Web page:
The popularity of cooking or food shows on television is perhaps one of the modern world’s surprise successes. Granted, there may be a schoolboyish fascination with Nigella Lawson’s cleavage (especially when accompanied by purring commentary about whipping cream to soft peaks). And, one watches Gordon Ramsay knowing that some proper culinary knowledge will be imparted in the midst of his obscenity-seasoned language and verbal shredding of hapless minions. Even Rick Stein’s quiet and restrained presentation has its place.
However, for all our enjoyment in watching proper chefs cooking, there is absolutely no voyeuristic pleasure in watching people eat on the telly. We’d rather watch the goriest bits of Grey’s Anatomy than see food being masticated. You could shake a martini at any number of actors who’ve consumed beverages on screen, but TV dinners are best kept on viewers’ laps.
Voyeurism and exhibitionism (V&E) are two heads of the same beast. Some people (myself included) switch between the two, but the world appears to have more voyeurs than exhibitionists. These pursuits are most regularly associated with something a bit risqué, like displays of extreme amounts of bare flesh, or unexpected glimpses of someone else’s naughty bits. But in the world of V&E, the crème de la crème, the Beluga, the platinum card; is real live public sex. It’s the crack without the cocaine, the cash without Johnny, the rattle without the snake. Apart from the accidents that can result from voyeuristic distraction (like falling out of an upstairs window while trying to get a better view), one is well removed from physical danger (especially of the STD variety), and strictly speaking not committing an act of infidelity.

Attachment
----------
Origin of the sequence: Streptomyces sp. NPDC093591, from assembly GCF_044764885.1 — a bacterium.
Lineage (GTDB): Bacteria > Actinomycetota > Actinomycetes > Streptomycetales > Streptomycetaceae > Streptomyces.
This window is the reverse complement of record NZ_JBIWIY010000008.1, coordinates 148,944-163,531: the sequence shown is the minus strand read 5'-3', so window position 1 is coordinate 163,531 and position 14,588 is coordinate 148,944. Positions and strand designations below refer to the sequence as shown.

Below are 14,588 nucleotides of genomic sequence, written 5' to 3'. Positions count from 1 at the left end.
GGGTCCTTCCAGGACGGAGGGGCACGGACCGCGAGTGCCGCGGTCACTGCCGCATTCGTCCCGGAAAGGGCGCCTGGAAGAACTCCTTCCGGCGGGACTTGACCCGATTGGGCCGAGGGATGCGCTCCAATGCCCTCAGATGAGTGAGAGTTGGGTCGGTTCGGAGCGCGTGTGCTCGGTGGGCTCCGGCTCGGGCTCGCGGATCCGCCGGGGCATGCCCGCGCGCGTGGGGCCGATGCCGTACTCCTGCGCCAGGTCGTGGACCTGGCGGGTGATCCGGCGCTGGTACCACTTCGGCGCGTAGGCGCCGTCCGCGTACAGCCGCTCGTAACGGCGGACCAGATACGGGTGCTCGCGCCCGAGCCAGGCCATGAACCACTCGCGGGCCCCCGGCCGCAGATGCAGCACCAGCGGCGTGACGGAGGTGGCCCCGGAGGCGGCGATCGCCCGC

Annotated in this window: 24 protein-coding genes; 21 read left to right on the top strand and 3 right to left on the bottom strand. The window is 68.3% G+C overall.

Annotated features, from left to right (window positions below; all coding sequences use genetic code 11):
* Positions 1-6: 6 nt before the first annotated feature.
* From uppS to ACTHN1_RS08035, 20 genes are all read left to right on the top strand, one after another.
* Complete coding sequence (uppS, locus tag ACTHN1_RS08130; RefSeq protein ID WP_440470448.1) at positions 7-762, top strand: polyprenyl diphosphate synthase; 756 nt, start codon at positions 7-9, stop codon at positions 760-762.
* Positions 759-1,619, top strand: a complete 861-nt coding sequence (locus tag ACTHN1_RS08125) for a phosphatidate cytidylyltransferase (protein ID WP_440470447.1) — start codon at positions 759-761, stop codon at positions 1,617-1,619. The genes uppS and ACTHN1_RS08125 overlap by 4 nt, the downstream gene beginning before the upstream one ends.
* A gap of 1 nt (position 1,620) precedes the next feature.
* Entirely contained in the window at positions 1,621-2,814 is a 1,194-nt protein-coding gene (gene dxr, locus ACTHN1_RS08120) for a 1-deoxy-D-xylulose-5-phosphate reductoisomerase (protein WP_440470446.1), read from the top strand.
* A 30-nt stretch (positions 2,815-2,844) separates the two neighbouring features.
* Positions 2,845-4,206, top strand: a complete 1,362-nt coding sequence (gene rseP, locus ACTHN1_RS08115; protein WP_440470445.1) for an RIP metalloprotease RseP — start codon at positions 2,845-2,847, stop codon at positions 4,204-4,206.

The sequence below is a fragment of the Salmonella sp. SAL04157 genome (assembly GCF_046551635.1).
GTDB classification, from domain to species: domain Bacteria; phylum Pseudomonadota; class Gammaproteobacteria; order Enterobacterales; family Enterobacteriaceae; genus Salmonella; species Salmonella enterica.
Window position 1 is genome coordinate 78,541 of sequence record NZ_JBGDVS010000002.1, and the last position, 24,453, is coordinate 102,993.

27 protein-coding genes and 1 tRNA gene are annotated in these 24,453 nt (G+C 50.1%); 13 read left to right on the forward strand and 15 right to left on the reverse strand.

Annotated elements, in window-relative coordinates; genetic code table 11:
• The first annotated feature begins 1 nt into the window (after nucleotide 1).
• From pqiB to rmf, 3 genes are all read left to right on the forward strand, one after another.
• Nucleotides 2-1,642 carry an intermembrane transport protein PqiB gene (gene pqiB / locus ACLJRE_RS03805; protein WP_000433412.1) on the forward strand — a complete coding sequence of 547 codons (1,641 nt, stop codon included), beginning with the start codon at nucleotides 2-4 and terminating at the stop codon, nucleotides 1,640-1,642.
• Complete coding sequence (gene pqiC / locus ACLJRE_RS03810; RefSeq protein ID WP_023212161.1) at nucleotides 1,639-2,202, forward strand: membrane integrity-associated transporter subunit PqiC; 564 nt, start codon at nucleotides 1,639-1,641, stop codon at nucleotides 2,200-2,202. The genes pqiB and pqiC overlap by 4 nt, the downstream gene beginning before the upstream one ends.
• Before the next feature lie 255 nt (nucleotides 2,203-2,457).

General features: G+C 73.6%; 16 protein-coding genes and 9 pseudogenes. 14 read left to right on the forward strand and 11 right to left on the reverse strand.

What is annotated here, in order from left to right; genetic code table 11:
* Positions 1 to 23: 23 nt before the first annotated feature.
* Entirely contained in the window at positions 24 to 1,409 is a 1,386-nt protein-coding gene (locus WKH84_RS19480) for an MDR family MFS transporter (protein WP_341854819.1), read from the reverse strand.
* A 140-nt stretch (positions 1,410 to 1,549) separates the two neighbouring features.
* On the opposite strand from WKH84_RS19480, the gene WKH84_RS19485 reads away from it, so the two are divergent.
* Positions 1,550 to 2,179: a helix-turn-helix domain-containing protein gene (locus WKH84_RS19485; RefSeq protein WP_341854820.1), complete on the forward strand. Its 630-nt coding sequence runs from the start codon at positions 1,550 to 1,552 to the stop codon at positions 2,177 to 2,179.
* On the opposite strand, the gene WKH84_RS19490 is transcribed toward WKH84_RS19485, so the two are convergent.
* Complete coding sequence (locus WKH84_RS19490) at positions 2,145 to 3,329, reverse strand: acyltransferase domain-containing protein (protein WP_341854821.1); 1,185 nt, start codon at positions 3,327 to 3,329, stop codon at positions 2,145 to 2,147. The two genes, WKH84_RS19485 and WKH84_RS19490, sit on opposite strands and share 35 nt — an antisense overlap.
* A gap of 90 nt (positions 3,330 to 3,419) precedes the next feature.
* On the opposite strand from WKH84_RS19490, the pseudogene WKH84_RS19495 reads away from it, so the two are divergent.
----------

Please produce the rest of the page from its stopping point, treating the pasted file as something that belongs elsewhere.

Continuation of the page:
Contrary to the scenario I’ve sketched, I’m not an aficionado of public sex. By its very nature (like unicorns and four-leafed clovers) it’s one of those things that doesn’t come around very often. And not every sighting carries the same level of excitement. Rounding a corner, one’s headlights catching a bare leg akimbo against a car window, followed briefly by startled eyes that rapidly dip out of view, grades high on humour but low on titillation.
What I’m building up to is my only ‘proper’ experience. It happened as I was having lunch at the open-air restaurant of a Thai resort hotel. The restaurant is perched above a curved beach, equivalent to an area about 50 metres off-shore. People were wading a long way in, because the water was no more than chest height. At first there was nothing suspicious about the couple I noticed. He had his back to the beach while they appeared to be doing nothing more than hugging and kissing as they were standing in the water. Sure, they did seem to be moving a bit more than necessary, but it wasn’t until her knee came out of the water that the situation was confirmed (and the languid physical movements intensified). For the next half an hour they moved around a larger area – even seeking shelter in the lee of a moored (empty) fishing boat – before, finally, making their way back to the beach, apparently sated.
For my part, I thoroughly enjoyed my Singha beer and chicken fried rice, even if the seasoning was somewhat unusual.